A world beyond space and time
Merely a week after the thrilling chase across the wasteland in Mad Max: Fury Road, Walt Disney Pictures’ newest film, Tomorrowland, asks its viewer to not accept an apocalyptic future by working hard today to make tomorrow a brighter possibility. Unfortunately, that’s most of what the film has to say beyond a latent subplot involving an android’s ability to love. The film has global appeal with state-of-the-art CGI from ILM, Hybride, Rodeo FX, and Whiskytree, but offers little plot, action, or suspense as it gets very caught up in its own message. That isn’t to say that hard work and saving the planet aren’t noble, necessary pursuits, but Tomorrowland mistakenly relies on preaching a brighter tomorrow as film narrative.
Director Brad Bird (Mission: Impossible—Ghost Protocol, Ratatouille) helms only his second live-action film—his worst to date. Tomorrowland has an optimistic viewpoint and terrific scenery, but lacks the heart and characterization of Bird’s earlier endeavors like The Iron Giant or The Incredibles. However, this isn’t the first time Disney produced a film loosely-based on an attraction that audiences and critics panned if one recalls The Haunted Mansion in 2003 or The Country Bears in 2002. The Pirates of the Caribbean franchise remains the lone success story here. Bird certainly makes the viewer feel like a better future is waiting, but only arrives there through outstanding visual effects as the plot progression and character development carry little inspiration beyond the idea that a robot can love a person.
Academy Award winner George Clooney (The Monuments Men, Gravity) headlines the film as Frank, a bitter, aging man with the know-how to get himself and the picture’s protagonist to an advanced realm where the world’s brightest, most inventive and creative people gather to propel civilization and usher in the future with optimism. Frank once lived there as a boy until the powers that be banished him. Clooney brings more to the table than his trademark charm and smug grin, becoming the film’s most interesting character. We’ve seen the actor in a campy Batcave and now we catch him in a trippy doomsday room located in a house that seems to be one big robot trap. What makes him so bitter? Why did he ever leave Tomorrowland? Why are toothy robots the bad guys? The answers are easier than a viewer would care to guess after a few scenes.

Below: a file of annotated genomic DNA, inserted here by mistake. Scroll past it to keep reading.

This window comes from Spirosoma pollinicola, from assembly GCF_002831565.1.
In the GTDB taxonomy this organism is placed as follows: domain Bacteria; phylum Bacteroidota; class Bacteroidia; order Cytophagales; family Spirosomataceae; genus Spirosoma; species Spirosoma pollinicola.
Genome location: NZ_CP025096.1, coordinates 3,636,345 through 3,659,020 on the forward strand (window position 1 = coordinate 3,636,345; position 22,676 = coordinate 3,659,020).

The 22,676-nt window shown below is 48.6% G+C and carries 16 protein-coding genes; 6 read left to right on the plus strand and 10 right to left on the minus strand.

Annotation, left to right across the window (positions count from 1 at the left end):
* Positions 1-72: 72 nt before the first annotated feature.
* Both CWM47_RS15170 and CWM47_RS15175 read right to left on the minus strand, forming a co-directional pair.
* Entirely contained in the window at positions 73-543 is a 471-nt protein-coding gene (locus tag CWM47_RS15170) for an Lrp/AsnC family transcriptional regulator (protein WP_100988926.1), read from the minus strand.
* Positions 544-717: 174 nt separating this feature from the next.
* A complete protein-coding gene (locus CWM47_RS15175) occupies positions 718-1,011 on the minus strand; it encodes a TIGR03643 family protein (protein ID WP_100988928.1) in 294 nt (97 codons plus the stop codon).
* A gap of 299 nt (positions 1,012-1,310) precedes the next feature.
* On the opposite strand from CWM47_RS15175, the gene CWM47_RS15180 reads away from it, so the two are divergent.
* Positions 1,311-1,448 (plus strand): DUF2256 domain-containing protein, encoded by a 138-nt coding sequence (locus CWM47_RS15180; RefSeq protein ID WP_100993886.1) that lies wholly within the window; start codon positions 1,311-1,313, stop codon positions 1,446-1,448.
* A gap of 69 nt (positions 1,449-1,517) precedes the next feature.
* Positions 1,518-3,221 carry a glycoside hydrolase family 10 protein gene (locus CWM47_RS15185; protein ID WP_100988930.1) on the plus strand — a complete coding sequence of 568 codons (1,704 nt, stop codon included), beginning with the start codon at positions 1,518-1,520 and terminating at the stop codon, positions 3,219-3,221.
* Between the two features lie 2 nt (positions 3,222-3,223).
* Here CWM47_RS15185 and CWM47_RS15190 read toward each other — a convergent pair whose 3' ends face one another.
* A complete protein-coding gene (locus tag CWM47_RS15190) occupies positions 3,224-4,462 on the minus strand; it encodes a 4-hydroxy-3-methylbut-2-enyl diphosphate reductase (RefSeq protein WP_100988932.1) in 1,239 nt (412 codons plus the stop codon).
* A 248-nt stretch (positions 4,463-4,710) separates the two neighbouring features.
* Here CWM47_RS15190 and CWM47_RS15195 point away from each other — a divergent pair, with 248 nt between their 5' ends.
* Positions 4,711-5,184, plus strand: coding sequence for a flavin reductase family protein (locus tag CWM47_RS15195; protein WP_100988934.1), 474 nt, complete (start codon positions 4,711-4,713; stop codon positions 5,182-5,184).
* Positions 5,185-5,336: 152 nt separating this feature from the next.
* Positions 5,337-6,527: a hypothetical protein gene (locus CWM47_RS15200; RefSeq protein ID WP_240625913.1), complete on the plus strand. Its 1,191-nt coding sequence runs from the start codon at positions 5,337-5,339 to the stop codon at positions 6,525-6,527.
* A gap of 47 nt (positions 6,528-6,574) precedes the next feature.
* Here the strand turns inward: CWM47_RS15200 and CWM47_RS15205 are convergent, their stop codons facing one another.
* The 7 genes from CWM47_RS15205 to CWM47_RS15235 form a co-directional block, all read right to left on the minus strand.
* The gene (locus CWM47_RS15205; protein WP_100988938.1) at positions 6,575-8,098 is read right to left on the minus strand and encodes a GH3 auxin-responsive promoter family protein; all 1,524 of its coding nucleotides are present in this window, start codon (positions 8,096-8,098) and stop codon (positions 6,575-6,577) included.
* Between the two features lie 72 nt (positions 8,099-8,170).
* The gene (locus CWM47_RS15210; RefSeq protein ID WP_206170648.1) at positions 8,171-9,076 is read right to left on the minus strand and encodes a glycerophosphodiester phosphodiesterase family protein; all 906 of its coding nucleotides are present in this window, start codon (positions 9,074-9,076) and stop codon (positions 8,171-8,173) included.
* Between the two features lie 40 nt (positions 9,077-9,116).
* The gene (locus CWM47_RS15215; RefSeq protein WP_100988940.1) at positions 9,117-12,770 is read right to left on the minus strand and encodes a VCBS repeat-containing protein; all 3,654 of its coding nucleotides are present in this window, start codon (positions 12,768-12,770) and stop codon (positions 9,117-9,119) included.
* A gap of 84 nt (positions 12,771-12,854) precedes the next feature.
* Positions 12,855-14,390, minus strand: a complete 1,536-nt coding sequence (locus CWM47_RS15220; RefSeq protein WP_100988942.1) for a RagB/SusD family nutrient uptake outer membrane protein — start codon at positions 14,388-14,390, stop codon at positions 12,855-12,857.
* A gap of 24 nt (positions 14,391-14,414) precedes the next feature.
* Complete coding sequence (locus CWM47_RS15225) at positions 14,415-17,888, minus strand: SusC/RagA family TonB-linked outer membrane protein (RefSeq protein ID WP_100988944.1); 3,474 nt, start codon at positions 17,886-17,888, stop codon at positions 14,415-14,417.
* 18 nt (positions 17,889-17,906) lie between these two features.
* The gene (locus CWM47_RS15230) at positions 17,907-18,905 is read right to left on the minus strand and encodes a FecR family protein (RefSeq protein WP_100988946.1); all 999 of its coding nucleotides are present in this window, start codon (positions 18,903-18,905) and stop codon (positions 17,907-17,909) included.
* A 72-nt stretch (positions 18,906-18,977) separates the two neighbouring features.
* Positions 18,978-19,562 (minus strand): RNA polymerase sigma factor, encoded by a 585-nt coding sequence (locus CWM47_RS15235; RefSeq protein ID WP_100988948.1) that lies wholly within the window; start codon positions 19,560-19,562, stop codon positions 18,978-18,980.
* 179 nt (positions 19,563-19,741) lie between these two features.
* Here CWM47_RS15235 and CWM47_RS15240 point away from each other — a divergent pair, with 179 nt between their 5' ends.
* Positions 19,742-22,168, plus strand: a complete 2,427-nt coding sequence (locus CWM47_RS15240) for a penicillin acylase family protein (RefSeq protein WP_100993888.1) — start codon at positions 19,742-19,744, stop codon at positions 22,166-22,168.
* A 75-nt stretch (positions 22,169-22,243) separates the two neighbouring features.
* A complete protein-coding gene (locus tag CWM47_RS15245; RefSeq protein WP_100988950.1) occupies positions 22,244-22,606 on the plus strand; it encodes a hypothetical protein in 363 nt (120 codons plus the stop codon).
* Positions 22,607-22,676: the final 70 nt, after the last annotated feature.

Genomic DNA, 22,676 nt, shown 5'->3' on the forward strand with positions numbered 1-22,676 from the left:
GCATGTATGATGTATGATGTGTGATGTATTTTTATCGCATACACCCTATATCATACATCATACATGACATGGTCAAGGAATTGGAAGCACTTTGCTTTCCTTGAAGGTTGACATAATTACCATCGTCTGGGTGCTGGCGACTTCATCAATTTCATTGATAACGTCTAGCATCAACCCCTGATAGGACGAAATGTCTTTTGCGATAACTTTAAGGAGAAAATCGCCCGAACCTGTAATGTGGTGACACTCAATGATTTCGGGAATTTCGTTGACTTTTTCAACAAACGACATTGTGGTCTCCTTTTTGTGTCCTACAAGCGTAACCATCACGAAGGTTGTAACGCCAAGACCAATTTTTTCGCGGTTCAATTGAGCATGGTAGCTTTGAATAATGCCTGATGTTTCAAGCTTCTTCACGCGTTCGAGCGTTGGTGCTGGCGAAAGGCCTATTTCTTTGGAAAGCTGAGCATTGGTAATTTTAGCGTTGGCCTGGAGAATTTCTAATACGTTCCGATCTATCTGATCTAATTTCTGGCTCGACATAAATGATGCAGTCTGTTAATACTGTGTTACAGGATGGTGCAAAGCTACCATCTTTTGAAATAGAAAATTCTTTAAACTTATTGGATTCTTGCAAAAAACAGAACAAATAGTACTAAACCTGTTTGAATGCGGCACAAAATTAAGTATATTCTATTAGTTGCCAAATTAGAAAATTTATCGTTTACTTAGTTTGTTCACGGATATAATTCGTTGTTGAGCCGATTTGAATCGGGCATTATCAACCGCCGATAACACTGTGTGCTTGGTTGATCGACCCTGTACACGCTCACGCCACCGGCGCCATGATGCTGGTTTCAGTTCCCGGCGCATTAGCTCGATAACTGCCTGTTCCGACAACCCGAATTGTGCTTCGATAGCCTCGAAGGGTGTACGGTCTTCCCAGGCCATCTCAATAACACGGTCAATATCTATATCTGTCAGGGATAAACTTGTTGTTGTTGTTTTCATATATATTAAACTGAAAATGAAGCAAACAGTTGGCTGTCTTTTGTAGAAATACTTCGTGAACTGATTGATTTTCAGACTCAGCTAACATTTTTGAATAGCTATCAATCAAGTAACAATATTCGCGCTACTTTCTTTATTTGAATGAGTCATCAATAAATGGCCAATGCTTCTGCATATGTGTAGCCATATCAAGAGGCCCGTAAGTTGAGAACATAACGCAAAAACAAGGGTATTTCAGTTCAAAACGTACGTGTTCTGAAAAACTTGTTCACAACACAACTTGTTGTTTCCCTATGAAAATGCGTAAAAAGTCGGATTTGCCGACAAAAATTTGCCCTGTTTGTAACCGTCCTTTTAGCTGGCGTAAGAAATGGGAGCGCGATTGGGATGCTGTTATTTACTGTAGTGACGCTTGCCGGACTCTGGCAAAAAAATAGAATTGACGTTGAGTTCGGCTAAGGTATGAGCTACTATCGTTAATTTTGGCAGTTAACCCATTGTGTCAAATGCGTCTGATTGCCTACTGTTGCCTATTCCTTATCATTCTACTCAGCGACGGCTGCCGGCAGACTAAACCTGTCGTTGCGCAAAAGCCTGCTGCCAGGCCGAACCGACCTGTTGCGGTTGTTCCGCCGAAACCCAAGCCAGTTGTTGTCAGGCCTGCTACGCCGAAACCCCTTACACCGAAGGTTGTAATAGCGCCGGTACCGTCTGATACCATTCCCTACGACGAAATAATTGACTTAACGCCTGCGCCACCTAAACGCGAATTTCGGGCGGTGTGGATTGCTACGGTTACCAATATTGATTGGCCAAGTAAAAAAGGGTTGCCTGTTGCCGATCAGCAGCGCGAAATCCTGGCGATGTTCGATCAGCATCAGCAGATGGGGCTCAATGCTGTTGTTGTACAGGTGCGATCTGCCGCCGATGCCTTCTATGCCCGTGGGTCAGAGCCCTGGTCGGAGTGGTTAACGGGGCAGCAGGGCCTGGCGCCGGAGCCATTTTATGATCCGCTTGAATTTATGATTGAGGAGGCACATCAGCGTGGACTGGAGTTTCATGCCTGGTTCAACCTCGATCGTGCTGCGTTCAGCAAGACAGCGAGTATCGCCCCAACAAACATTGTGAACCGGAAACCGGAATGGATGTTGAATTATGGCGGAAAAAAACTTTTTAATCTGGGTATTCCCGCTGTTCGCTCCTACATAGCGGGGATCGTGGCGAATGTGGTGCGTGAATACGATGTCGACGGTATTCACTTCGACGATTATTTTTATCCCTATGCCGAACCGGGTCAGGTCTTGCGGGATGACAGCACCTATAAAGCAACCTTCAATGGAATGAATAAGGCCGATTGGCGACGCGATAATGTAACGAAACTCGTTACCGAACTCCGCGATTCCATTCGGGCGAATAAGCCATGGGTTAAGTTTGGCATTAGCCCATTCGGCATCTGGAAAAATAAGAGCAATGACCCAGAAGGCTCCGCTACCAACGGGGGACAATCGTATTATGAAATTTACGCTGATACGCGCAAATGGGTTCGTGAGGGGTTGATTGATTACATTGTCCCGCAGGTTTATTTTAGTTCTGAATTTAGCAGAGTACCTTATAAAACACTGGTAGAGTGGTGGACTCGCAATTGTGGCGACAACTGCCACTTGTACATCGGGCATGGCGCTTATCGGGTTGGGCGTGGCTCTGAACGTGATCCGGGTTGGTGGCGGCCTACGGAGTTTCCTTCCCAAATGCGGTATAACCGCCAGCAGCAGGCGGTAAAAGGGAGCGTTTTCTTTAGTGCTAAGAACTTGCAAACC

Britt Robertson (The Longest Ride, “Under the Dome”) stars as Casey, an idealistic teenager with a penchant for science who finds a mysterious pin among her effects upon checking out of jail after a night of sabotaging some equipment at Cape Canaveral to save her father’s (played by country music performer Tim McGraw) job. After she touches the pin, Casey sees a completely different world: a brighter sun, abundant crops, breathtaking architecture, and advances in technology decades beyond 2015. When she sneaks away from home to find out more about the pin, Casey embarks on a journey far beyond the one she expected to take: Texas, New York, Paris, and the future. Beyond her optimism, Britt doesn’t add much else to the film beyond offsetting Frank’s negativity. These two characters are such polar opposites that a sitcom isn’t beyond reason.
After hoping for another family-oriented adventure with heart and thrills like Super 8 or Sky Captain and the World of Tomorrow, Tomorrowland comes off as just another effects-laden spectacle from Walt Disney Pictures along the lines of John Carter and The Lone Ranger, but with a more merciful runtime. Clooney and Robertson lead a film that perpetually asks its viewers to never give up on what’s ahead for the planet. In a single monologue, the villain explains everything that’s wrong with the world as if to finally reveal why one should give up hope. This monologue only verifies what we’ve been subject to for not only the entire film, but real life, as well. Tomorrowland either doesn’t give its audience enough credit or it indicts them, but either way, the film ultimately never serves the glimmer of hope it intended to convey.